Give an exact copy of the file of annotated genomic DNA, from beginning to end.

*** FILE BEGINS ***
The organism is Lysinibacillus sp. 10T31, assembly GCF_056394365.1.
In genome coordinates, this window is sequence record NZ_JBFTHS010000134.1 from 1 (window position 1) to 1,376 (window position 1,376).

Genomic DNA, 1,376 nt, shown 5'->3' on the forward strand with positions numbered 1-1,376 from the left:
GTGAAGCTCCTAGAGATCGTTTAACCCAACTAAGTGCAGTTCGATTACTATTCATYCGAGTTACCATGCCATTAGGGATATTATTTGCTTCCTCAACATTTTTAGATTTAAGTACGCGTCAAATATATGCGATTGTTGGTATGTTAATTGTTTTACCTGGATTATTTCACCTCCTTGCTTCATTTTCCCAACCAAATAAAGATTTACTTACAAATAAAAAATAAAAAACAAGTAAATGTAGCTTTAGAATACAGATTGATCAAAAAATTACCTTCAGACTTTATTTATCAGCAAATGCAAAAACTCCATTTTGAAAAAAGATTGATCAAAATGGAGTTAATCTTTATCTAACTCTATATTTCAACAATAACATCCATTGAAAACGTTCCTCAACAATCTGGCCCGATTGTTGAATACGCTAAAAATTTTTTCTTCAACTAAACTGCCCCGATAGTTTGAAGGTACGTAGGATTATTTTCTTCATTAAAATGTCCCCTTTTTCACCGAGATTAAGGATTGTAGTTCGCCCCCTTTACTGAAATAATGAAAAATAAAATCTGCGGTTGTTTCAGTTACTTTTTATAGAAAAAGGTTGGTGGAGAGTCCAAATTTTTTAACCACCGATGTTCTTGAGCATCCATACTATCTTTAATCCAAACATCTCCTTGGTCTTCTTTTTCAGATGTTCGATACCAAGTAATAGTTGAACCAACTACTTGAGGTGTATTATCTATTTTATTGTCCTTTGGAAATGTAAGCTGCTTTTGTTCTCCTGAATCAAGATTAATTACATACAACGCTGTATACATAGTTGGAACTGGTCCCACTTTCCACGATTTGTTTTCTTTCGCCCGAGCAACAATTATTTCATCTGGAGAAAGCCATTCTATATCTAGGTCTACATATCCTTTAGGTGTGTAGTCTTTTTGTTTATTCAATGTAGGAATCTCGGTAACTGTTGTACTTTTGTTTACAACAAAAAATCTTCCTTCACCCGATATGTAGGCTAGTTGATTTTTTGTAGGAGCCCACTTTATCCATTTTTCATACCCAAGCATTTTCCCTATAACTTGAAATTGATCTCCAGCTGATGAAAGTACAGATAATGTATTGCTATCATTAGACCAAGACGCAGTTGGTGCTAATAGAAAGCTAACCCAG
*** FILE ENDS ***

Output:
The organism is Lysinibacillus sp. 10T31, assembly GCF_056394365.1.
In genome coordinates, this window is sequence record NZ_JBFTHS010000134.1 from 1 (window position 1) to 1,376 (window position 1,376).

Genomic DNA, 1,376 nt, shown 5'->3' on the forward strand with positions numbered 1-1,376 from the left:
GTGAAGCTCCTAGAGATCGTTTAACCCAACTAAGTGCAGTTCGATTACTATTCATYCGAGTTACCATGCCATTAGGGATATTATTTGCTTCCTCAACATTTTTAGATTTAAGTACGCGTCAAATATATGCGATTGTTGGTATGTTAATTGTTTTACCTGGATTATTTCACCTCCTTGCTTCATTTTCCCAACCAAATAAAGATTTACTTACAAATAAAAAATAAAAAACAAGTAAATGTAGCTTTAGAATACAGATTGATCAAAAAATTACCTTCAGACTTTATTTATCAGCAAATGCAAAAACTCCATTTTGAAAAAAGATTGATCAAAATGGAGTTAATCTTTATCTAACTCTATATTTCAACAATAACATCCATTGAAAACGTTCCTCAACAATCTGGCCCGATTGTTGAATACGCTAAAAATTTTTTCTTCAACTAAACTGCCCCGATAGTTTGAAGGTACGTAGGATTATTTTCTTCATTAAAATGTCCCCTTTTTCACCGAGATTAAGGATTGTAGTTCGCCCCCTTTACTGAAATAATGAAAAATAAAATCTGCGGTTGTTTCAGTTACTTTTTATAGAAAAAGGTTGGTGGAGAGTCCAAATTTTTTAACCACCGATGTTCTTGAGCATCCATACTATCTTTAATCCAAACATCTCCTTGGTCTTCTTTTTCAGATGTTCGATACCAAGTAATAGTTGAACCAACTACTTGAGGTGTATTATCTATTTTATTGTCCTTTGGAAATGTAAGCTGCTTTTGTTCTCCTGAATCAAGATTAATTACATACAACGCTGTATACATAGTTGGAACTGGTCCCACTTTCCACGATTTGTTTTCTTTCGCCCGAGCAACAATTATTTCATCTGGAGAAAGCCATTCTATATCTAGGTCTACATATCCTTTAGGTGTGTAGTCTTTTTGTTTATTCAATGTAGGAATCTCGGTAACTGTTGTACTTTTGTTTACAACAAAAAATCTTCCTTCACCCGATATGTAGGCTAGTTGATTTTTTGTAGGAGCCCACTTTATCCATTTTTCATACCCAAGCATTTTCCCTATAACTTGAAATTGATCTCCAGCTGATGAAAGTACAGATAATGTATTGCTATCATTAGACCAAGACGCAGTTGGTGCTAATAGAAAGCTAACCCAG